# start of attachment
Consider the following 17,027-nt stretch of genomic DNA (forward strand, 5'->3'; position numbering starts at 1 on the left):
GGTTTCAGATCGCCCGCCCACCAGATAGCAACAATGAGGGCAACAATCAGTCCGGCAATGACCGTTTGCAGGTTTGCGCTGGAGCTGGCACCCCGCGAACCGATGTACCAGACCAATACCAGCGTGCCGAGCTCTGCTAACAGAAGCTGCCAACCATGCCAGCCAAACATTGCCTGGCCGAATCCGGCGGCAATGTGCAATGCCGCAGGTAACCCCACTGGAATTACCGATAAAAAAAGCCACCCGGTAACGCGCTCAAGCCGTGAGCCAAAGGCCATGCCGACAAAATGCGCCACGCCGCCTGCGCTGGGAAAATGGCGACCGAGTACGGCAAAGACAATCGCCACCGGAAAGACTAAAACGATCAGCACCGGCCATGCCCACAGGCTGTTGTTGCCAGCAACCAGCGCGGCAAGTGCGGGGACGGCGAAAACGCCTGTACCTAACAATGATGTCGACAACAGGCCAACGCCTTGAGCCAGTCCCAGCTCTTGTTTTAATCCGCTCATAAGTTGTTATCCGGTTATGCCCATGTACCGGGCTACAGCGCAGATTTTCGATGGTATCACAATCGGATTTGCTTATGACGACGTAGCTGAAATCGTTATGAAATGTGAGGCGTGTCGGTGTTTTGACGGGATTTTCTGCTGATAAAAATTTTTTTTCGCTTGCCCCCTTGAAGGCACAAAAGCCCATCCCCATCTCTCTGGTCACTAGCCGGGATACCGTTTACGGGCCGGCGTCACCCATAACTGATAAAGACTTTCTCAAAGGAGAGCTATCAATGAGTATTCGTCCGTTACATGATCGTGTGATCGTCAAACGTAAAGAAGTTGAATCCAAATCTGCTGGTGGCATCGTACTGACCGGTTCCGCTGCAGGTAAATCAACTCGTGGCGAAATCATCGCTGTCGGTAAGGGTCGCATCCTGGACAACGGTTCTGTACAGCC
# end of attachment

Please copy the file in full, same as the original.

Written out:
Consider the following 17,027-nt stretch of genomic DNA (forward strand, 5'->3'; position numbering starts at 1 on the left):
GGTTTCAGATCGCCCGCCCACCAGATAGCAACAATGAGGGCAACAATCAGTCCGGCAATGACCGTTTGCAGGTTTGCGCTGGAGCTGGCACCCCGCGAACCGATGTACCAGACCAATACCAGCGTGCCGAGCTCTGCTAACAGAAGCTGCCAACCATGCCAGCCAAACATTGCCTGGCCGAATCCGGCGGCAATGTGCAATGCCGCAGGTAACCCCACTGGAATTACCGATAAAAAAAGCCACCCGGTAACGCGCTCAAGCCGTGAGCCAAAGGCCATGCCGACAAAATGCGCCACGCCGCCTGCGCTGGGAAAATGGCGACCGAGTACGGCAAAGACAATCGCCACCGGAAAGACTAAAACGATCAGCACCGGCCATGCCCACAGGCTGTTGTTGCCAGCAACCAGCGCGGCAAGTGCGGGGACGGCGAAAACGCCTGTACCTAACAATGATGTCGACAACAGGCCAACGCCTTGAGCCAGTCCCAGCTCTTGTTTTAATCCGCTCATAAGTTGTTATCCGGTTATGCCCATGTACCGGGCTACAGCGCAGATTTTCGATGGTATCACAATCGGATTTGCTTATGACGACGTAGCTGAAATCGTTATGAAATGTGAGGCGTGTCGGTGTTTTGACGGGATTTTCTGCTGATAAAAATTTTTTTTCGCTTGCCCCCTTGAAGGCACAAAAGCCCATCCCCATCTCTCTGGTCACTAGCCGGGATACCGTTTACGGGCCGGCGTCACCCATAACTGATAAAGACTTTCTCAAAGGAGAGCTATCAATGAGTATTCGTCCGTTACATGATCGTGTGATCGTCAAACGTAAAGAAGTTGAATCCAAATCTGCTGGTGGCATCGTACTGACCGGTTCCGCTGCAGGTAAATCAACTCGTGGCGAAATCATCGCTGTCGGTAAGGGTCGCATCCTGGACAACGGTTCTGTACAGCC